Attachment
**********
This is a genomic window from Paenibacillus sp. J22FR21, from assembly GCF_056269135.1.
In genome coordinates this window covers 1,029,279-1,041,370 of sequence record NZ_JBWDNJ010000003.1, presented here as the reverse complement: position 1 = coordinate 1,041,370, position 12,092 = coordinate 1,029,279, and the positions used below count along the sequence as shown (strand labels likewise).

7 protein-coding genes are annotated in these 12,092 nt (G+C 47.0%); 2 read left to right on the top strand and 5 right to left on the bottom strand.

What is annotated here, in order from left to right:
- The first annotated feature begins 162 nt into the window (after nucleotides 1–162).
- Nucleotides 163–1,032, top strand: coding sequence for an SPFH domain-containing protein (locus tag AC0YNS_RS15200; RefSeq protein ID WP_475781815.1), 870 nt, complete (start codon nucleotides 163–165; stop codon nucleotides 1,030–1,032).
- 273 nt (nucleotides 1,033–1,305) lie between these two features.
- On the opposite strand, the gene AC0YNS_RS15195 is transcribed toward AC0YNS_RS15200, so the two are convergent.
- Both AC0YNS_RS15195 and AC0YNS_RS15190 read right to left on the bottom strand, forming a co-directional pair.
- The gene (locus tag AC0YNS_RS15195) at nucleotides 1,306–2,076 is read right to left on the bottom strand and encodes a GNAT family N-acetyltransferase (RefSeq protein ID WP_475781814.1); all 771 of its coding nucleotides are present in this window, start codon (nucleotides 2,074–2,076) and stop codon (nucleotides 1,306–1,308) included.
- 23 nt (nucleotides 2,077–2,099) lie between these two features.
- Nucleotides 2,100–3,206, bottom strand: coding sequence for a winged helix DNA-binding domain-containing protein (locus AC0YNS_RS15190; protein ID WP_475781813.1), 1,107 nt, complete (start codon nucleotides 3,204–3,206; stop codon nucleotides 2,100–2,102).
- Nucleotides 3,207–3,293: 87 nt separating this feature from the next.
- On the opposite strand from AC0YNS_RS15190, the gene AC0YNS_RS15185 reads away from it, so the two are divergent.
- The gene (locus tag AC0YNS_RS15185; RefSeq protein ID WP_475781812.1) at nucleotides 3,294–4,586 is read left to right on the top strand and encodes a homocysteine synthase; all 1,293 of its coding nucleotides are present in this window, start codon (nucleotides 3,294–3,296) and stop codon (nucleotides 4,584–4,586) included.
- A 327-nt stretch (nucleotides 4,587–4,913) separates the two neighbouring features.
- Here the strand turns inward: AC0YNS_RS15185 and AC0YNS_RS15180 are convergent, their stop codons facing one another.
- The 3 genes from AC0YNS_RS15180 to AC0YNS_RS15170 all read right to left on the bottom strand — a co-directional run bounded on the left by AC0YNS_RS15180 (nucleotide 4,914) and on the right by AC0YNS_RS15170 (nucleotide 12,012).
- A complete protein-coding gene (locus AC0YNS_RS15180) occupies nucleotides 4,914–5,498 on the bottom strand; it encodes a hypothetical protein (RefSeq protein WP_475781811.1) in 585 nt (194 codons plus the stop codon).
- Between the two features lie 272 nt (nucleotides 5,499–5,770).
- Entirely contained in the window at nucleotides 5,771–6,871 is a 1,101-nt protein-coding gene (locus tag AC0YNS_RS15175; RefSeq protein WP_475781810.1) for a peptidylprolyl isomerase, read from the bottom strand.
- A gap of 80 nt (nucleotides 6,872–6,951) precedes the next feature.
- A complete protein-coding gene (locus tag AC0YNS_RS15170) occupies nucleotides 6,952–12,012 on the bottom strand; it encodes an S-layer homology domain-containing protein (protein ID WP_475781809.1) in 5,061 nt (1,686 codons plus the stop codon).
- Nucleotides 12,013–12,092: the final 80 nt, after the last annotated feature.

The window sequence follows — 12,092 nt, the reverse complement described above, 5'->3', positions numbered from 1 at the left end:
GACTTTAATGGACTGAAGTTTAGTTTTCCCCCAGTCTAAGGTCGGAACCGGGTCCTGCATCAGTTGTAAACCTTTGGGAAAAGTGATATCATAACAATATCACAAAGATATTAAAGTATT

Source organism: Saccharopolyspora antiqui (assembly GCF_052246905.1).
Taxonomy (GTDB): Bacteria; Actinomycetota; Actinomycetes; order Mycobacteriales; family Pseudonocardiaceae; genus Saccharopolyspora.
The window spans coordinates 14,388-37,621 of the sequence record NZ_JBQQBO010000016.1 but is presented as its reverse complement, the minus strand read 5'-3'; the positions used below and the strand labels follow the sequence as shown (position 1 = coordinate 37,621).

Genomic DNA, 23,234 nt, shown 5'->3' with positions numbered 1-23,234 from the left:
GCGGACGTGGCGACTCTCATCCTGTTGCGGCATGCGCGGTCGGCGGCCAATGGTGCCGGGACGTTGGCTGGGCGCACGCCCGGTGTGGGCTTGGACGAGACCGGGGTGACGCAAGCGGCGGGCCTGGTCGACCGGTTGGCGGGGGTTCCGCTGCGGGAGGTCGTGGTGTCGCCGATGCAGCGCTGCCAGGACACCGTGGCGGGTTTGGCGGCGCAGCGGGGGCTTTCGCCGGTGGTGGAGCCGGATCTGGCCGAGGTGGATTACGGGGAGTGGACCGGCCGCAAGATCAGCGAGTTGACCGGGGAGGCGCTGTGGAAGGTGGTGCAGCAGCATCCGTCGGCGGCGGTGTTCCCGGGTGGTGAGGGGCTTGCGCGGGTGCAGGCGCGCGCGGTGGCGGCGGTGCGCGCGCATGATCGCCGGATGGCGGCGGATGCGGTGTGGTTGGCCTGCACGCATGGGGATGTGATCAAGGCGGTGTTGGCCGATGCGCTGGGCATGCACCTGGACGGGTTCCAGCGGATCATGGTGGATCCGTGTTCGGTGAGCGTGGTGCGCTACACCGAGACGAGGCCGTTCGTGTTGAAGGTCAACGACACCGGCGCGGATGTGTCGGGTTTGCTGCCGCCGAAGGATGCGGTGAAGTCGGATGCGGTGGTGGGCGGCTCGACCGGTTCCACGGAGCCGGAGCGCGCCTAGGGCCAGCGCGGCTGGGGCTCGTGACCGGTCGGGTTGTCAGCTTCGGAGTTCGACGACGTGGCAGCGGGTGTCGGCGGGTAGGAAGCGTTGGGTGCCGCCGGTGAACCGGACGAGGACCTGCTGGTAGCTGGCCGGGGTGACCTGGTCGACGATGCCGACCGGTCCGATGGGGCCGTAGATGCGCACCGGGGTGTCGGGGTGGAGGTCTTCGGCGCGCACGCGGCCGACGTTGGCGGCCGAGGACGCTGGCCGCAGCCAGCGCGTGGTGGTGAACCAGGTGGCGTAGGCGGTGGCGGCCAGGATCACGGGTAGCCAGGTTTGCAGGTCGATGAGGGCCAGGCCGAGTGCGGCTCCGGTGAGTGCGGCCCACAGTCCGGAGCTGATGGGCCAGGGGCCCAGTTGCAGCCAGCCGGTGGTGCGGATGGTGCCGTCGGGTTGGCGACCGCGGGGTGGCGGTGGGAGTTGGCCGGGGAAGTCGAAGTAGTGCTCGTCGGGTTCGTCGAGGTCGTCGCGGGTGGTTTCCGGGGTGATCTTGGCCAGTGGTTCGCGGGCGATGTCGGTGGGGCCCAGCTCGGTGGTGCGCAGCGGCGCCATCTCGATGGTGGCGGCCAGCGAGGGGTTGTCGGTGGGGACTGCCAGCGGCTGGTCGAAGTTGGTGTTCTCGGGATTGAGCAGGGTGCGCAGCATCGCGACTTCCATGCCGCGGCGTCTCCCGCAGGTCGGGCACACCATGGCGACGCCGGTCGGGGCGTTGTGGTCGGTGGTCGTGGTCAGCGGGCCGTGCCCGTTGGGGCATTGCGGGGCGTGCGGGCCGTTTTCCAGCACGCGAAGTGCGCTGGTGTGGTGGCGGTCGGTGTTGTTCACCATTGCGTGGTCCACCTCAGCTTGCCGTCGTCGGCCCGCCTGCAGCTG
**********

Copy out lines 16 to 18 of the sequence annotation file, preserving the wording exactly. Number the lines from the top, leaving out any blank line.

- A 327-nt stretch (nucleotides 4,587–4,913) separates the two neighbouring features.
- Here the strand turns inward: AC0YNS_RS15185 and AC0YNS_RS15180 are convergent, their stop codons facing one another.
- The 3 genes from AC0YNS_RS15180 to AC0YNS_RS15170 all read right to left on the bottom strand — a co-directional run bounded on the left by AC0YNS_RS15180 (nucleotide 4,914) and on the right by AC0YNS_RS15170 (nucleotide 12,012).